It has been an unsteady couple of months as Bathstore becomes the latest bathroom retailer to go into administration, just three months after the collapse of Better Bathrooms.
UPDATE 23 July 2019: DIY chain Homebase has bought Bathtore, rescuing more than 40 of its stores, where it is selling off display stock. Over the next 18 months, Homebase also plans to add Bathstore concessions to its shops.
Bathstore fell into administration on 26 June, putting more than 500 jobs and 135 stores at risk, potentially leaving customers in the lurch.
It is still trading but its future is uncertain. Stores will remain open to sell products and fulfil as many orders as possible, but it’s not offering installation.
Rival chain Better Bathrooms recently closed 13 of its showrooms and two trade counters across the UK. Like Bathstore, it has been running an online-only clearance sale for a number of months after being bought out of administration by Buy It Direct Ltd.
If you have recently bought from Bathstore and are worried about your rights on returns and refunds, read on for the full lowdown.
Find out which bathroom brand tops our league table. The highest got a customer score of 80%, 23 percentage points ahead of the company in last place with 57%.
I’ve recently bought from Bathstore – what can I do?
If you’ve recently bought from Bathstore – whether it’s a full bathroom suite or just a new basin – you should still get your order, but it cannot provide an installation service, even if you have a date scheduled.
When Bathstore first went into administration, is said it would phone customers who have orders outstanding to let them know the situation and attempt to honour as many as possible.
When we heard that Homebase had bought Bathstore, we asked whether that changed anything. Homebase told us (25 July): ‘Homebase will be fulfilling all orders that were purchased during the time Bathstore was in administration.’
You can try to claim the full amount paid for the installation, but you won’t be doing it through Bathstore – see more below.
If you’re part way through an installation from Bathstore, you’ll need to organise for it to be finished by someone else. In these cases, you might be able to get a partial refund, via the methods below.
There are a few different ways in which you can try to make a claim, depending on how you paid:
- Paid less than £100 using a debit or credit card – make your claim under chargeback to your bank. This is where a transaction is effectively reversed.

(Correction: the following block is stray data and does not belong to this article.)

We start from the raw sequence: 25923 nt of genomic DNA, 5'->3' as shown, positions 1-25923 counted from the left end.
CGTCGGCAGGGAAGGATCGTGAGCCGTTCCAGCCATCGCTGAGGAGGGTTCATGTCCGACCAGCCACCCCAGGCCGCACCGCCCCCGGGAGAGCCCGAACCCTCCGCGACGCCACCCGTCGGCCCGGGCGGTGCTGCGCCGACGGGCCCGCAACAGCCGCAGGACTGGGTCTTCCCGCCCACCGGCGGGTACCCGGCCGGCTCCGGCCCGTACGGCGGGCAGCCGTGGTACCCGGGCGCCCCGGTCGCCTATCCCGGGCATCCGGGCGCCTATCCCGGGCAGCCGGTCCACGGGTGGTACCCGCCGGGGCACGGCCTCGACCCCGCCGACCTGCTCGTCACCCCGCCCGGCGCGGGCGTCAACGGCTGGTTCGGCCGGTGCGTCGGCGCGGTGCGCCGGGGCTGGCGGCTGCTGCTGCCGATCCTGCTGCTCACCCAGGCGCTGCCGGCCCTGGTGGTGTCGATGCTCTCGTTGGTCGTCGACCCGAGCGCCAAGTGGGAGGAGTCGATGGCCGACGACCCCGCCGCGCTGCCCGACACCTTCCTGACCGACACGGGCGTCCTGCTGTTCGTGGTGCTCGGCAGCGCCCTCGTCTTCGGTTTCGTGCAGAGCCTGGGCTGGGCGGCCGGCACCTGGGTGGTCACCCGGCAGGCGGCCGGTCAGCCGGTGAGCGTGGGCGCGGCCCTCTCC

- More than £100 using a credit card – the card provider is jointly responsible for any breaches of contract, so use Section 75 of the Consumer Credit Act to claim.
- Paid via PayPal using your credit card – try using Section 75. This won’t apply if you used your debit card through PayPal.
- Paid in cash or by cheque or can’t claim using the above methods – make a claim as an unsecured creditor. You can do this by getting in contact with the Joint Administrators (BSCOM@bdo.co.uk). This can be a lengthy process and will depend on what happens after the administration process.
It’s worth noting that if you have bought from Bathstore and you decide to cancel your order or want to send something back because you’ve changed your mind, you won’t be able to get your money back.
Our full guide explains what to do when a company goes bust.
My installed Bathstore bathroom is faulty – what can I do?
So what happens if your Bathstore products have arrived or have been installed but something is faulty or has gone wrong since? Your rights are protected under the Consumer Rights Act, so you may be able to claim this way.
But what you can claim for depends on the length of time since purchase of the faulty product. Our full guide on the Consumer Rights Act gives a detailed breakdown.
It’s likely that you’ll need to make the claim as an unsecured creditor to the administrators. Do so in writing as soon as possible, giving full details.
If you took out a warranty and guarantee when you purchased your bathroom, look at the terms of these to see if you could claim for a refund, replacement or repair.
These are usually with the manufacturer rather than retailer, and are sometimes provided by a third party (eg an insurance company). Check the small print carefully to see who actually provided them and what the terms are.
If cover was provided by the retailer, it depends on what happens at the end of the administration period. If it ceases to trade, you would unfortunately lose your right to claim against a fault.
Homebase confirmed (25 July) that for any warranties on items bought from Bathstore before it went into administration, people will need to deal with the administrator, as opposed to Homebase. For more information on guarantees and warranties read our full guide.
Bathroom reviews to help you find the best
If you’re looking to buy a new bathroom, head to our specialist bathroom guides for bathroom ideas, popular bathroom brands rated and advice on bathroom installation and planning. Plus, find specific unbiased brand review pages and customer scores for Wickes, Homebase, B&Q, Victoria Plumb and more.